Today's Top 5
    1. The 300th Marine is bestowed Medal of Honor, for ‘unmatched bravery' in Hue City
(Marine Corps Times) President Donald Trump bestowed the nation’s highest award for combat valor, the Medal of Honor, to Marine Ret. Sgt. Maj. John Canley at a White House ceremony on Wednesday.
 
    2. Troops see rising political tension in the ranks, poll shows
(Military Times) More than three-fourths of troops believe the military has become more politically polarized in recent years, according to the results of a new Military Times poll of active-duty service members.
 
    3. Why doesn’t Trump visit troops fighting overseas?
(Military Times) The Senate’s top Democratic defense lawmaker believes President Donald Trump needs to visit troops deployed to overseas combat zones soon, out of respect for their sacrifices.
 
    4. Pentagon looks to thwart Russian tech attacks in Syria
(Al-Monitor) The Pentagon’s in-house tech incubator is trying to stop Russia from scrambling US battlefield signals in Syria, federal contract documents show.
 
    5. ‘Lord of the Rings’ director brings the trenches of WWI to life in stunning new documentary
(Military Times) The 99-minute documentary, which takes its name from Laurence Binyon’s poem, “For the Fallen,” features astonishingly sharpened and colorized footage so crisp it can even be viewed in 3D. To enhance the audio experience, Jackson and his team pulled excerpts from nearly 600 hours of World War I veteran interviews.
 
Overseas Operations
    AFRICOM kills 60 Shabaab fighters in largest strike in Somalia since 2017
(Long War Journal) The U.S. military launched what it is now calling its largest strike against Shabaab in Somalia since late 2017 over the weekend. Today, US Forces Africa Command released its assessment of the results of a previously reported assault on Oct. 12 near Haradere, revealing that the strike killed 60 Shabaab terrorists.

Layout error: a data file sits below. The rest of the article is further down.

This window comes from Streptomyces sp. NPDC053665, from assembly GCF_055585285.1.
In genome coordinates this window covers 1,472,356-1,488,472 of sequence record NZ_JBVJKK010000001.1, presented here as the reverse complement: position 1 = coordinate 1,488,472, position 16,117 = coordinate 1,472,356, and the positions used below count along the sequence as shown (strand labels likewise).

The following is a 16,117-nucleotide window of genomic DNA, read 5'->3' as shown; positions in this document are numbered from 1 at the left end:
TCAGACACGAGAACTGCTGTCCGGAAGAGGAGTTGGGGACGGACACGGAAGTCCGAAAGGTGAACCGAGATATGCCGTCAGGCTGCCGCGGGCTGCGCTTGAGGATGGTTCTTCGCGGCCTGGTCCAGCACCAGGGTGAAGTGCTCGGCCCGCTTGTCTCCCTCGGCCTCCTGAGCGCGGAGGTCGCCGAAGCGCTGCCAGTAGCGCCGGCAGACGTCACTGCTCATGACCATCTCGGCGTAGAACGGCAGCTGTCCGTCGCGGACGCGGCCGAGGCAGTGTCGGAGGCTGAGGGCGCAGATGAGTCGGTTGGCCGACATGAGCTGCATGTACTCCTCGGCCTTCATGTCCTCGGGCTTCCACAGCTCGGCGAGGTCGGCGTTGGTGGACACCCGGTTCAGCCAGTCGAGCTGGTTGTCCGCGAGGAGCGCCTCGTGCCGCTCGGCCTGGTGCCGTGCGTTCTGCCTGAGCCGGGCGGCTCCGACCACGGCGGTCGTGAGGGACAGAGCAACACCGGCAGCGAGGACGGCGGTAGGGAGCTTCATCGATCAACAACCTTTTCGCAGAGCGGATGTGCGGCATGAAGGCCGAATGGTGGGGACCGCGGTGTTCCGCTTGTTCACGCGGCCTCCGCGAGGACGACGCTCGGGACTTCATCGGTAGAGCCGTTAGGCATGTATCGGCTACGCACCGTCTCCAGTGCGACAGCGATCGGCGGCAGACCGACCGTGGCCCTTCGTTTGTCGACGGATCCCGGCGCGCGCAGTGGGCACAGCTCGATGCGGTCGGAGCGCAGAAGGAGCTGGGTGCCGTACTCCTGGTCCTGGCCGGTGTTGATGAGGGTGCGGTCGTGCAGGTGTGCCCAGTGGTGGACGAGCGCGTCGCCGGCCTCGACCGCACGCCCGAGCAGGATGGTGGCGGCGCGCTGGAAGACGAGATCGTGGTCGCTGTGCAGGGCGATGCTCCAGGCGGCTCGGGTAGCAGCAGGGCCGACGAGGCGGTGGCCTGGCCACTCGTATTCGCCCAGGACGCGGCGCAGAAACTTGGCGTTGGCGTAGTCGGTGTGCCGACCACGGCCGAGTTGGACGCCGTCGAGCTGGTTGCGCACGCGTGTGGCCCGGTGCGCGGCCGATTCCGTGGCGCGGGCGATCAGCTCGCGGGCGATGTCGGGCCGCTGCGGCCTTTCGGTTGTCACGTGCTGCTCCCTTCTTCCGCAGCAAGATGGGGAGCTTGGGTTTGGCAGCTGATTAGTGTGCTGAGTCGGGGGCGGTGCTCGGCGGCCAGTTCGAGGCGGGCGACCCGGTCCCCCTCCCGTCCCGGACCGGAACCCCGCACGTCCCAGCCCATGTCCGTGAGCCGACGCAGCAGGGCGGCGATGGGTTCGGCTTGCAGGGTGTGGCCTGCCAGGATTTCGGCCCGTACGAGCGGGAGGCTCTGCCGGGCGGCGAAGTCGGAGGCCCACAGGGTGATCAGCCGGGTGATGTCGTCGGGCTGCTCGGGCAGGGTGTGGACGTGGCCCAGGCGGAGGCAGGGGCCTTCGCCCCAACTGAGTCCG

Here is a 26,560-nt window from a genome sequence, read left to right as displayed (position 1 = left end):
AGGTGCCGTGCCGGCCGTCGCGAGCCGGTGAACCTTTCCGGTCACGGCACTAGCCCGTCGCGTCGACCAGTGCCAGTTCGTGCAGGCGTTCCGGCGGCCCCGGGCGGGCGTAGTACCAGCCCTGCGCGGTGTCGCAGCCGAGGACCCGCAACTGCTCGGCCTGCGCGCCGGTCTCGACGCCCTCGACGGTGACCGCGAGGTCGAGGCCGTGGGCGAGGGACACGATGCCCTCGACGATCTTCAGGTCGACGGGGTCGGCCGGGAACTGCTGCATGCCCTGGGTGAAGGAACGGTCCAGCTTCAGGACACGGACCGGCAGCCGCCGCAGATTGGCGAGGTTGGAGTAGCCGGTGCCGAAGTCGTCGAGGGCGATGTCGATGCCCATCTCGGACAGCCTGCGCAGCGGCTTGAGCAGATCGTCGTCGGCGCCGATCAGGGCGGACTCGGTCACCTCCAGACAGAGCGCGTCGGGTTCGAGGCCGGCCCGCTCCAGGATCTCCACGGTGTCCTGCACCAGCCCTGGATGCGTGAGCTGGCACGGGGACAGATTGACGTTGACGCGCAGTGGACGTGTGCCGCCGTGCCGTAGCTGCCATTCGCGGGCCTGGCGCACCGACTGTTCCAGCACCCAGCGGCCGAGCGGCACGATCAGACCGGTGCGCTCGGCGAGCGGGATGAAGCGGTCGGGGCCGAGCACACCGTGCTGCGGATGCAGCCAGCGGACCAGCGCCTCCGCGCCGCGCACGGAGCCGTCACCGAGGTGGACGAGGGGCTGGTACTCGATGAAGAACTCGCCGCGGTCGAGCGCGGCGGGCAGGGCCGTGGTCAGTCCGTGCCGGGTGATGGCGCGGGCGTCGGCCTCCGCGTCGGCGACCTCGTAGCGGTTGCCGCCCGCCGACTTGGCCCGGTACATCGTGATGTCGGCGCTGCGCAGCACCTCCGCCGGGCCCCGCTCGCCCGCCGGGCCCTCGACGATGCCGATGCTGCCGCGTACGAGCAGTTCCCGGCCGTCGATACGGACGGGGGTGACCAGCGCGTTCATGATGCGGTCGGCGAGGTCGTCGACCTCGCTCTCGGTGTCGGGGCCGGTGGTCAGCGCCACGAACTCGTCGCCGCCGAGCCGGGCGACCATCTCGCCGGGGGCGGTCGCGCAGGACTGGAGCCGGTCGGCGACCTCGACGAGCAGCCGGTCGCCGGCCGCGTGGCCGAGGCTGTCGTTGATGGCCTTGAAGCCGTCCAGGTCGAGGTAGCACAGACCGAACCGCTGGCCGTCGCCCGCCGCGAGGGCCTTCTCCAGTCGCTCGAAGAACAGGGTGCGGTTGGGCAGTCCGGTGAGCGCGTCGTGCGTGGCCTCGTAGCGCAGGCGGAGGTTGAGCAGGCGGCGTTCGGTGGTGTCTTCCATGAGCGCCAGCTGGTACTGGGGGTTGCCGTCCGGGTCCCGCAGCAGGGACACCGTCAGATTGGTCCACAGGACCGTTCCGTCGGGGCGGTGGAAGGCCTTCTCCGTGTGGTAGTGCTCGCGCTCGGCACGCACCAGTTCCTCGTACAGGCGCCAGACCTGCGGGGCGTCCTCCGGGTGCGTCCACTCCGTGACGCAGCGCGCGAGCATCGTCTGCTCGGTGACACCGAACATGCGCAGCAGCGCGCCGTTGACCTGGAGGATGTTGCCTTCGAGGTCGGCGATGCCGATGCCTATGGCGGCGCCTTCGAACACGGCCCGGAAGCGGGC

Foreign fighters still joining IS in Syria, US general says
(France 24) Foreign fighters continue to flow into Syria to join the Islamic State group despite its forces being largely decimated, Pentagon Joint Chiefs chairman Joe Dunford said Tuesday.
 
    Iran says its land-to-sea missiles can now travel 700 km, hit ships
(Reuters) “We have managed to make land-to-sea ballistic, not cruise, missiles that can hit any vessel or ship from 700 km,” Amirali Hajizadeh, head of the Iranian Revolutionary Guards’ air space division, was quoted as saying by Fars news agency.
 
Pentagon
    Mattis sees the enduring costs of Vietnam War
(Military Times) U.S. Defense Secretary Jim Mattis got a firsthand look at the enduring costs of fighting the Vietnam War.
 
    Military relief societies have provided more than $2.5 million in hurricane relief to troops ? with more to come
After providing nearly $2 million in assistance to service members and retirees facing financial hardships in the wake of Hurricane Florence, the military relief societies have geared up to help those affected by Hurricane Michael.
 
Army
    The Army might be going about enlisted promotions all wrong, according to this study
(Army Times) What makes a good leader? For the purposes of a recent Rand Corp. study, in cooperation with the Army’s headquarters personnel office, researchers measured sergeant major and first sergeant success.
 
    Remains of Vietnam-era pilot, plane’s observer to be buried in Arlington.
(Army Times) Remains of an Army pilot and an observer killed more than 50 years ago when their plane went down in Southeast Asia during the Vietnam War will be buried with military honors at Arlington National Cemetery in Virginia.
 
Navy
    Super Hornet engine catches fire in flight
(Navy Times) A Super Hornet made an emergency landing earlier this month after its right engine caught fire, according to Navy officials and military records.
 
    Carrier sailors to get more rest under new policy